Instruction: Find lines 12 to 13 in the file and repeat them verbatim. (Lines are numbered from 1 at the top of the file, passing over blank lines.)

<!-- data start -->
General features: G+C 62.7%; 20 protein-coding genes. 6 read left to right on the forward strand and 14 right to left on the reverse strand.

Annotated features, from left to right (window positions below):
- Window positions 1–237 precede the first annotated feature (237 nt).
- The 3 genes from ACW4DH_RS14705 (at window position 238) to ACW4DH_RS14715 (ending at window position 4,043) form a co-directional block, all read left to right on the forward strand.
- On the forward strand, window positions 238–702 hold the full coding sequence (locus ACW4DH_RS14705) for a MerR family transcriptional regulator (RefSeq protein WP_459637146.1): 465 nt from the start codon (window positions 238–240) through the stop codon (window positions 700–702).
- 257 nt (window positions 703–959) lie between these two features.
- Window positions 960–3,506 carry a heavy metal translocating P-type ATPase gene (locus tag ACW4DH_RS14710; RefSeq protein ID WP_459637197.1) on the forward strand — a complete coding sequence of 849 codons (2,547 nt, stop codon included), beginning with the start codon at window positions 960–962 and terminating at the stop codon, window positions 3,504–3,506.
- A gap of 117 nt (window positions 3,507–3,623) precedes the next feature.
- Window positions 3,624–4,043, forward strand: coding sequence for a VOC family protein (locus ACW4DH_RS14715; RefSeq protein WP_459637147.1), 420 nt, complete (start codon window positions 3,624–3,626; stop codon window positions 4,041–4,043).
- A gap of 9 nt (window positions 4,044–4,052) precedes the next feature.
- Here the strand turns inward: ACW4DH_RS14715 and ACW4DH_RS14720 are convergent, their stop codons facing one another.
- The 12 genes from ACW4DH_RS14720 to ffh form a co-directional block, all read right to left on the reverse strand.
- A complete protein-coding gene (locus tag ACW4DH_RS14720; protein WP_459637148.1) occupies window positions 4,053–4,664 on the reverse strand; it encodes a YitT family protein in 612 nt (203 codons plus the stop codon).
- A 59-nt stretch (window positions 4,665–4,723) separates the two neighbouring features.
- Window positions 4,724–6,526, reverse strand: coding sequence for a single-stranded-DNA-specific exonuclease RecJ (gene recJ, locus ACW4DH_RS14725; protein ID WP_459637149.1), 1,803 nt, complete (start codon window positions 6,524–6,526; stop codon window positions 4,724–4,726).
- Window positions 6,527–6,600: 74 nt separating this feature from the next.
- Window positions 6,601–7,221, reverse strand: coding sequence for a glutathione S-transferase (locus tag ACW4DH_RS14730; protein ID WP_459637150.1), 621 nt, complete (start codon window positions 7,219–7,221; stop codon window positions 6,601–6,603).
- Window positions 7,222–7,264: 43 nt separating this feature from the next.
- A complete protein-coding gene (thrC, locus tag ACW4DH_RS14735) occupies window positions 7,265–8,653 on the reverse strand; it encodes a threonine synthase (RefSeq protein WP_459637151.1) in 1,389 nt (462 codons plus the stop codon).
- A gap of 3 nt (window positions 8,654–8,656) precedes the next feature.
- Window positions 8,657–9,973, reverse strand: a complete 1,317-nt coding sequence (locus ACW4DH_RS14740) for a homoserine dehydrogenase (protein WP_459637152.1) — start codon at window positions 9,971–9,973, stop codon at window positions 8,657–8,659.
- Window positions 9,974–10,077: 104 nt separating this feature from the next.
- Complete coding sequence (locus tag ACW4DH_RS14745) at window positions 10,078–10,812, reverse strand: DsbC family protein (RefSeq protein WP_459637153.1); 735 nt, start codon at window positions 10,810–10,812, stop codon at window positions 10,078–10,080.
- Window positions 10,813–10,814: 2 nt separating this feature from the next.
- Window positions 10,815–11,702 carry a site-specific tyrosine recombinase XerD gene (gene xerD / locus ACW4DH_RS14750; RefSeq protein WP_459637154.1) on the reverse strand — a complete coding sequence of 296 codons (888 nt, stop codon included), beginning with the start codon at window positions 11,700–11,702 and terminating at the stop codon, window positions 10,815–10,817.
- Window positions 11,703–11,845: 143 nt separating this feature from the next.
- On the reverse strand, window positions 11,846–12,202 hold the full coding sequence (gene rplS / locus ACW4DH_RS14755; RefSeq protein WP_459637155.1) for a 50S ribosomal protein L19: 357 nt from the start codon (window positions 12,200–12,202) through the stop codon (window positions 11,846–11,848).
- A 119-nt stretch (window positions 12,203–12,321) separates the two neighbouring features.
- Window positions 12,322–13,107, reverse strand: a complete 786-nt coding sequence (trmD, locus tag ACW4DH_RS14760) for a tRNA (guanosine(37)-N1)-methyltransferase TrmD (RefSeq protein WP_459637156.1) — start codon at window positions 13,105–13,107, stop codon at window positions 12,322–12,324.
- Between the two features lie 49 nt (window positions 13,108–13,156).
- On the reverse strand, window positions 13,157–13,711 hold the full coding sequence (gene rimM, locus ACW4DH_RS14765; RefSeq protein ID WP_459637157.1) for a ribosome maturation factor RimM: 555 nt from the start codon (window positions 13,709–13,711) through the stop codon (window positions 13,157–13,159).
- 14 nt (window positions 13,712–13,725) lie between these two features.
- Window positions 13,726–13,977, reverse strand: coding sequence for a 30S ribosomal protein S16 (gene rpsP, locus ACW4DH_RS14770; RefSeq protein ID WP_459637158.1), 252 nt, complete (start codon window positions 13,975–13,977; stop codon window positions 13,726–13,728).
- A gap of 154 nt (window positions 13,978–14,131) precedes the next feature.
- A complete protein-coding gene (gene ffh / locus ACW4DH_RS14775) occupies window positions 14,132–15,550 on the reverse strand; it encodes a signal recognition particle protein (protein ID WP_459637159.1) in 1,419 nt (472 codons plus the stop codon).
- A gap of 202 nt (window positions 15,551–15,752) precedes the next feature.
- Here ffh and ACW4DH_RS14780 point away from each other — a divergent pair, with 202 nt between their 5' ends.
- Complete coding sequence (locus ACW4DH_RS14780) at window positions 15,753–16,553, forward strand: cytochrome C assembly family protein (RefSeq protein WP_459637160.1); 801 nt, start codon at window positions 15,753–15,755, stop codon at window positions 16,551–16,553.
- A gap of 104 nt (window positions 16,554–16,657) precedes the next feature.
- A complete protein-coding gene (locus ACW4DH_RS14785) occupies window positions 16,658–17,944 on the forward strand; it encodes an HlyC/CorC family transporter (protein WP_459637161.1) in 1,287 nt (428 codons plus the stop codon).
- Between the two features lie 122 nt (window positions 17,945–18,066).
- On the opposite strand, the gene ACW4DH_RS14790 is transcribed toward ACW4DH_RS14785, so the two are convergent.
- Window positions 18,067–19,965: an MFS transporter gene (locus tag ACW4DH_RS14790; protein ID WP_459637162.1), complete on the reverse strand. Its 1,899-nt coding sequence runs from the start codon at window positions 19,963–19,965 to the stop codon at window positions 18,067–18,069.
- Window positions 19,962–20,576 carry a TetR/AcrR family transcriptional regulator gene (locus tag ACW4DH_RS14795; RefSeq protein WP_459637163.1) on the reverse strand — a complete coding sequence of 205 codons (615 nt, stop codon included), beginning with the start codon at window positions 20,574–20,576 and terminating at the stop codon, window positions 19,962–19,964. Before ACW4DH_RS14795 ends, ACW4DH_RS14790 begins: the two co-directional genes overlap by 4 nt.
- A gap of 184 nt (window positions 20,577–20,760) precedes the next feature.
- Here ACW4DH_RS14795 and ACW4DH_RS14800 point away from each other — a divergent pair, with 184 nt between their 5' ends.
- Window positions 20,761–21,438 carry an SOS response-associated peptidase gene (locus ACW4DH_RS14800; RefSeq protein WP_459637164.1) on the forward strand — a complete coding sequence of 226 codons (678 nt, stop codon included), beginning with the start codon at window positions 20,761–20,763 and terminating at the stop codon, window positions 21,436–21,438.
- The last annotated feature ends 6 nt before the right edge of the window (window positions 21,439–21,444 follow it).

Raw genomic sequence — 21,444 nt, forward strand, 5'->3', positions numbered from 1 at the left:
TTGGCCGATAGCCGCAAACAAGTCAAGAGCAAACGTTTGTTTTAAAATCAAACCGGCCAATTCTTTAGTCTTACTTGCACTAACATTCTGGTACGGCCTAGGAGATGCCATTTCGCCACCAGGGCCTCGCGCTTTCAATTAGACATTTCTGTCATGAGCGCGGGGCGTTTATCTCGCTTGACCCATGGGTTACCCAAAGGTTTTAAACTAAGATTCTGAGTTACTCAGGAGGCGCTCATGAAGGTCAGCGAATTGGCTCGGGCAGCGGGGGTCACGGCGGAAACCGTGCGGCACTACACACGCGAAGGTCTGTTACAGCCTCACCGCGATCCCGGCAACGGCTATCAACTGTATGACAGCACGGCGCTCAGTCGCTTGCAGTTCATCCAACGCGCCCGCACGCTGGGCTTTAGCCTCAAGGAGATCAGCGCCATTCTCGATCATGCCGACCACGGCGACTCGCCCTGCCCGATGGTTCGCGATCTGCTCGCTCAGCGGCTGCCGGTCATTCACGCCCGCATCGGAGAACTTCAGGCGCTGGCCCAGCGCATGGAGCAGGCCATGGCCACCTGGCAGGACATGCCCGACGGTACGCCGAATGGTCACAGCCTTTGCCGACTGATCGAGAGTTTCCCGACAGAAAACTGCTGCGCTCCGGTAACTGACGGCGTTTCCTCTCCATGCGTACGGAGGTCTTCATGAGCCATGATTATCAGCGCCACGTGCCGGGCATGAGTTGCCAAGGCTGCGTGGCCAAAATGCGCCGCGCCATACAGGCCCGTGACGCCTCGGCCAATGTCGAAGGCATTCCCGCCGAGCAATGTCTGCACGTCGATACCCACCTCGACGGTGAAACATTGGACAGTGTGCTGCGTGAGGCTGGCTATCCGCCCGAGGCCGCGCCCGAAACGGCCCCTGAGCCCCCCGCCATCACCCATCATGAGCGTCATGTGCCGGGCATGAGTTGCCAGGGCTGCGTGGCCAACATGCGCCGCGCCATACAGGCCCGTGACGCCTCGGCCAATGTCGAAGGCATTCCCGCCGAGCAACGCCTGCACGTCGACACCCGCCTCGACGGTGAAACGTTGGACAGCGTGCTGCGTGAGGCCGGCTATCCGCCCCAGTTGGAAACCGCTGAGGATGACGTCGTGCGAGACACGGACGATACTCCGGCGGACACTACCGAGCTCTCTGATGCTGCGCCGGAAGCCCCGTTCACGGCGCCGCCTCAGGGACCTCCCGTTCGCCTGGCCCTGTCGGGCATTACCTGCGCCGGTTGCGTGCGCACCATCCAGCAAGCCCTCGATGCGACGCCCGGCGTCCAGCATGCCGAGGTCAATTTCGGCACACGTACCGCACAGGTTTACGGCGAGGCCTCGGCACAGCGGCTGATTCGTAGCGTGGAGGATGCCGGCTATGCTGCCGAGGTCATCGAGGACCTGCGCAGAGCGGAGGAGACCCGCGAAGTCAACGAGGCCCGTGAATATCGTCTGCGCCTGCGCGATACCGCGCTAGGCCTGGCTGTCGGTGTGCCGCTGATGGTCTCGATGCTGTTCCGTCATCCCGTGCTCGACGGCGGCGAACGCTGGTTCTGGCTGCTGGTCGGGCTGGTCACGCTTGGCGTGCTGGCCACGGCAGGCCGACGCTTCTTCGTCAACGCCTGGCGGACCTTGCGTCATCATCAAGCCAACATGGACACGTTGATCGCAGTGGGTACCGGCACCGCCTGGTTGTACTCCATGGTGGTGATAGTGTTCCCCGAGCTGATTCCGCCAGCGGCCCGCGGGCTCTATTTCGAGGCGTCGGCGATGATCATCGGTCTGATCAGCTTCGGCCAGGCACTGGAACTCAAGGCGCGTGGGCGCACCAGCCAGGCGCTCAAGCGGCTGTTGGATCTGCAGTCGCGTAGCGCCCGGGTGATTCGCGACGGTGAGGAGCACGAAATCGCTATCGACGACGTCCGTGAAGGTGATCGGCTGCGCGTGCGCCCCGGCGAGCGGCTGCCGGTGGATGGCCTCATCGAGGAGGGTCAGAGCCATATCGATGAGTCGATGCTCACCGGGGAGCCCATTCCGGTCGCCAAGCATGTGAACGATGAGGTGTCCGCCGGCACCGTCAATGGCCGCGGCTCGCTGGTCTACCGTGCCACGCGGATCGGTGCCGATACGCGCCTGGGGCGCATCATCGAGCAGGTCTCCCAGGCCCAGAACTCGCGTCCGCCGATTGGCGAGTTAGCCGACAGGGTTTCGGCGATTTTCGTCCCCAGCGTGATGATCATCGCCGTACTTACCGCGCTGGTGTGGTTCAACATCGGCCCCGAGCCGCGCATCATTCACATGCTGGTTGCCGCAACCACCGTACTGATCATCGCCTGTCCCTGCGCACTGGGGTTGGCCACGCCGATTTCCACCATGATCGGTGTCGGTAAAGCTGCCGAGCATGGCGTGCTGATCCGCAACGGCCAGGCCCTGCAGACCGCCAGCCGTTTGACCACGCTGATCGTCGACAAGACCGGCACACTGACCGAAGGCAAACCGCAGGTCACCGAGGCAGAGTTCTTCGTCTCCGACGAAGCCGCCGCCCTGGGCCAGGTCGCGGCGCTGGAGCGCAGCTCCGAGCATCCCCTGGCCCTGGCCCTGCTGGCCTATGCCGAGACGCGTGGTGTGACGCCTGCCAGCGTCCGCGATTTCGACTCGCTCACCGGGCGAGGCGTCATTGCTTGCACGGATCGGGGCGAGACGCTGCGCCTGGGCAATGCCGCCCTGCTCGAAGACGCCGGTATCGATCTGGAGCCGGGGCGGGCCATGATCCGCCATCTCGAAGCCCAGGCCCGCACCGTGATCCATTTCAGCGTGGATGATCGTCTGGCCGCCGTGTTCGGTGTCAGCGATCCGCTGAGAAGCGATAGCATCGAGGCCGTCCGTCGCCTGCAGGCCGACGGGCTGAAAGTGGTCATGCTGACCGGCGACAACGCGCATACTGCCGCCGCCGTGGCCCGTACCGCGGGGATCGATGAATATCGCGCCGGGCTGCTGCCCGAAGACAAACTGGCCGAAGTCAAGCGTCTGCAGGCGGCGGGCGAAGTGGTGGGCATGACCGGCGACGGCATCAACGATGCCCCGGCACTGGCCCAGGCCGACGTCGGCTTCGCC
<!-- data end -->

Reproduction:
- The 12 genes from ACW4DH_RS14720 to ffh form a co-directional block, all read right to left on the reverse strand.
- A complete protein-coding gene (locus tag ACW4DH_RS14720; protein WP_459637148.1) occupies window positions 4,053–4,664 on the reverse strand; it encodes a YitT family protein in 612 nt (203 codons plus the stop codon).